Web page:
June 5th, 2014
Convince vs. Discover: The Path to True Sales Professionalism
Imagine yourself for a moment, if you will, looking to purchase something large. This should be a good feeling as it could be a boat, a motorcycle, your first house or the most expensive set of golf clubs you ever owned. In your mind, pick out the color of the bike, the size of the boat or the layout of your new house. Feel the grip in your hands of your new clubs. See yourself with your new purchase. It’s hard not to smile, as you imagine these great experiences. Peace enters your soul, as you breathe deeply and imagine the fun that you are about to have!
Now, take that visual picture of your purchase and think of your worst sales experience you have ever had. Think of someone trying to sell you that boat. Feel the pressure of the salesperson and how “on guard” you have to feel to protect yourself. The salesperson said, “If I could show you a way, would you buy today?” The earlier peace is replaced with angst, and the deep breathes are now shorter, shallower and require more labor.
What just happened? How could one person take such a great experience and turn it into a tragedy? It’s really quite simple. Clients do not like to be told what to buy. You might have heard this before and it’s probably true about you too… “People love to buy, they hate to be sold!”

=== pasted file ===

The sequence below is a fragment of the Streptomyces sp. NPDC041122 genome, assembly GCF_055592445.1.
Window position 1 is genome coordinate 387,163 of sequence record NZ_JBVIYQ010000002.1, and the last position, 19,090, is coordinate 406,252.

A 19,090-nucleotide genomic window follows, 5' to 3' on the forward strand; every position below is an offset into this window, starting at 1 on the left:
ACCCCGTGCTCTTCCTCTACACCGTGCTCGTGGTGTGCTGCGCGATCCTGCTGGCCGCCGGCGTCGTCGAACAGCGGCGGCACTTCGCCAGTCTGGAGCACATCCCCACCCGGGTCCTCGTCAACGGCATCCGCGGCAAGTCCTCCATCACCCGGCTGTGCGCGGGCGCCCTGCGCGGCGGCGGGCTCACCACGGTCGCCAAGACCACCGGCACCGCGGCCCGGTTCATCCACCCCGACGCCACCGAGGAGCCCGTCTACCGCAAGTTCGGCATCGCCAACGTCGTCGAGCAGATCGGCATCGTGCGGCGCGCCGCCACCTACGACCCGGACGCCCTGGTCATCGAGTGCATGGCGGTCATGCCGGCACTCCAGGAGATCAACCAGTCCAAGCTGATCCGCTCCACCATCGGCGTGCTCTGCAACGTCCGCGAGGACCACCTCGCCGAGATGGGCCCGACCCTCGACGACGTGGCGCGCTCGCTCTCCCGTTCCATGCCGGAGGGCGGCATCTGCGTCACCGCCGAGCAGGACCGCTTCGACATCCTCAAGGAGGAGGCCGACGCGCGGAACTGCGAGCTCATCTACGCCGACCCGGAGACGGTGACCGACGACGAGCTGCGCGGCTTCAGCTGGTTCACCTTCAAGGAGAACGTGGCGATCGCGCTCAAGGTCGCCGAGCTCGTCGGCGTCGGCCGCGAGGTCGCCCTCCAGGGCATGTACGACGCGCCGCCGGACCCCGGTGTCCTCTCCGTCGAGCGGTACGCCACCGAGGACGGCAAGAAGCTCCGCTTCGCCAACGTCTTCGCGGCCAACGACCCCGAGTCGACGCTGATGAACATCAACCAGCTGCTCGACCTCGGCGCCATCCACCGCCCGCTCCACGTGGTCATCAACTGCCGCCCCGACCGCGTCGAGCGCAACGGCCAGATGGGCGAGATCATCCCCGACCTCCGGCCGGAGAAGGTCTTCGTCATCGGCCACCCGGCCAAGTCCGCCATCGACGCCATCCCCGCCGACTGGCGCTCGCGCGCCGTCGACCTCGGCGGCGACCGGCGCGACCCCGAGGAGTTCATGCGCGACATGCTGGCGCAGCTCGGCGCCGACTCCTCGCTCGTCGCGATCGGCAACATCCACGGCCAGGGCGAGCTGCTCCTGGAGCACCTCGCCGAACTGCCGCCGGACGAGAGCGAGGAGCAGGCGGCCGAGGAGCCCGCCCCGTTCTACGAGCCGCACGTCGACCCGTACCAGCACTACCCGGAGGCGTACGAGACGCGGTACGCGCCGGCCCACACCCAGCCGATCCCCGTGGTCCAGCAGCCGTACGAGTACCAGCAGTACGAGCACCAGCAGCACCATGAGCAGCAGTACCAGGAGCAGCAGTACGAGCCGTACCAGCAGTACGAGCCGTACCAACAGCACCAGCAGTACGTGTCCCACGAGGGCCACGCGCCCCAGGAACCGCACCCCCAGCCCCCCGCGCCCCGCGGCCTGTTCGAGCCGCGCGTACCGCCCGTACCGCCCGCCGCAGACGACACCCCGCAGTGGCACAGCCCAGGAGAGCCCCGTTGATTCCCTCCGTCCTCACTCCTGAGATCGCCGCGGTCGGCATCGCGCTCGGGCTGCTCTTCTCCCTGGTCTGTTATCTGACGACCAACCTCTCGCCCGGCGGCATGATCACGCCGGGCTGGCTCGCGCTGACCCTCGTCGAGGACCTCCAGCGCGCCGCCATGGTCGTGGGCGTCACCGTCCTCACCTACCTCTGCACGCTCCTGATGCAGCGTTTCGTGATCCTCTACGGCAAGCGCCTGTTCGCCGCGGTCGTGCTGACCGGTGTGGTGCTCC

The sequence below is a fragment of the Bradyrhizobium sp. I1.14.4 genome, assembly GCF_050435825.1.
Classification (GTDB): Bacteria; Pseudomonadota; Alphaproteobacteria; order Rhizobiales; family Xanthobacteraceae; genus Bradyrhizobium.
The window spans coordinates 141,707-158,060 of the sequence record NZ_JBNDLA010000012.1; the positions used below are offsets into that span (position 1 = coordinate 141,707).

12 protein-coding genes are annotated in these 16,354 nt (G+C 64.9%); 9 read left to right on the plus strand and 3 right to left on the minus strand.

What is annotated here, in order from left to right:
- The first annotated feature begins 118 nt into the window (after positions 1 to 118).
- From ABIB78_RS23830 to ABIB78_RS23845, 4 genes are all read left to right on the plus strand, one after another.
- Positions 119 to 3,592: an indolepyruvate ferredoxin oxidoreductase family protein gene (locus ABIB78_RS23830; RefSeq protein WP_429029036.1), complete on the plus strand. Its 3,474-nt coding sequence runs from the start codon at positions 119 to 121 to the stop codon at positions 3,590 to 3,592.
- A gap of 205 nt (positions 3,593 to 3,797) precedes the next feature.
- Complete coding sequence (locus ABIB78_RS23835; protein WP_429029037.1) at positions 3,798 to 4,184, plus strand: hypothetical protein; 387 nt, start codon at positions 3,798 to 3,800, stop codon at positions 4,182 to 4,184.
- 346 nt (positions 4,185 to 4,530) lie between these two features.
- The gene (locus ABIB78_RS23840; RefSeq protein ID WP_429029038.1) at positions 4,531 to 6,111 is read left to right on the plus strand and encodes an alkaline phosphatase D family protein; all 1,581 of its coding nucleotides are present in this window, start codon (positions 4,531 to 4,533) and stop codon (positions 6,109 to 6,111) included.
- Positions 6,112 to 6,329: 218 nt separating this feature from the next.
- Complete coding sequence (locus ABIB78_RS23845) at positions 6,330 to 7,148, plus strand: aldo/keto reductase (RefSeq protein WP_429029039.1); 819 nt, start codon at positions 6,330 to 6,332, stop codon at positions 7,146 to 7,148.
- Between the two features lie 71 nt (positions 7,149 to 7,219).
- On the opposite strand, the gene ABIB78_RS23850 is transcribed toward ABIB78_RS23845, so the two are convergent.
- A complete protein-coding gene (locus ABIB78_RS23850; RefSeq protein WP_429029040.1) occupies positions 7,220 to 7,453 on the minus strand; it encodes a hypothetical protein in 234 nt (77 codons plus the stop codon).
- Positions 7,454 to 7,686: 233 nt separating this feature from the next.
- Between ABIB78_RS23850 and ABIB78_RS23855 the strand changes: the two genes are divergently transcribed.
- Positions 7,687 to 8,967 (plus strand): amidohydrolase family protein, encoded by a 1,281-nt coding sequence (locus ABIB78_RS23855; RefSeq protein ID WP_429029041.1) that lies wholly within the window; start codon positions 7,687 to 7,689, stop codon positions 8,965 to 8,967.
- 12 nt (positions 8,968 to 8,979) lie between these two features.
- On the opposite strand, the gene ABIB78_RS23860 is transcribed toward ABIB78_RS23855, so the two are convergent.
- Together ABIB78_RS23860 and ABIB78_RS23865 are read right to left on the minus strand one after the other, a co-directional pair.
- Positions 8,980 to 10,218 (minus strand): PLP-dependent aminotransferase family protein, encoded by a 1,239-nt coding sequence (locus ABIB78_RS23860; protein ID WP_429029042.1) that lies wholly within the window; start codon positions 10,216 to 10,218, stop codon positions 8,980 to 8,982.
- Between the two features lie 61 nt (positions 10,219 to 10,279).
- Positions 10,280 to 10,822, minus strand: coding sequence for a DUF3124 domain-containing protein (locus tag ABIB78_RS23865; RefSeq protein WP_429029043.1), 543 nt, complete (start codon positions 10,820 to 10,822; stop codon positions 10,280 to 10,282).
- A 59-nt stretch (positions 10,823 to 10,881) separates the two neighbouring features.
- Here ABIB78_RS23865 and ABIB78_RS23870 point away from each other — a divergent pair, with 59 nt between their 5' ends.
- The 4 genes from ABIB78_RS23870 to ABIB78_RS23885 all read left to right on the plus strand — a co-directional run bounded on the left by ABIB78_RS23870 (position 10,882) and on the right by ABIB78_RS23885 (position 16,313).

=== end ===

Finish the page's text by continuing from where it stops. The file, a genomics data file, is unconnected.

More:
Take an honest look into how you sell, or how your team sells and answer these questions:
- Am I telling the prospect that they should be buying my product?
- Do I think that everyone would be better off with my product?
- In your sales process, are you the one telling the prospect about the consequences of them not buying your product?
If you answered “yes” to any of these questions, then you might want to re-consider if you are a sales professional, or just in sales. Look at it from the prospects perspective; they will tend to believe what they discover for themselves rather than believe what they are told. And here is the difference between the success and failure in sales: if you help them discover it on their own, they will own it and be much more apt to buy, than if you try to convince them.
If you question that, then think back to the beginning of this discussion where you were pressured into making the decision. I am sure that there are a few out there that are OK being told how to buy. But in my 30 years of selling, they are definitely the minority.
If you want to learn more, I have a 10 question assessment that will tell you if you tend to be more apt to try to convince someone that they should buy, or if you are on the side of trying to get them to discover for themselves the advantages of buying from you.
If you want this, I will gladly send it to you. Then you can send me your answers and I will reveal to you your style. Email me at email@example.com.
Try to help others discover this week vs. try to convince them. Done right, your sales will soar!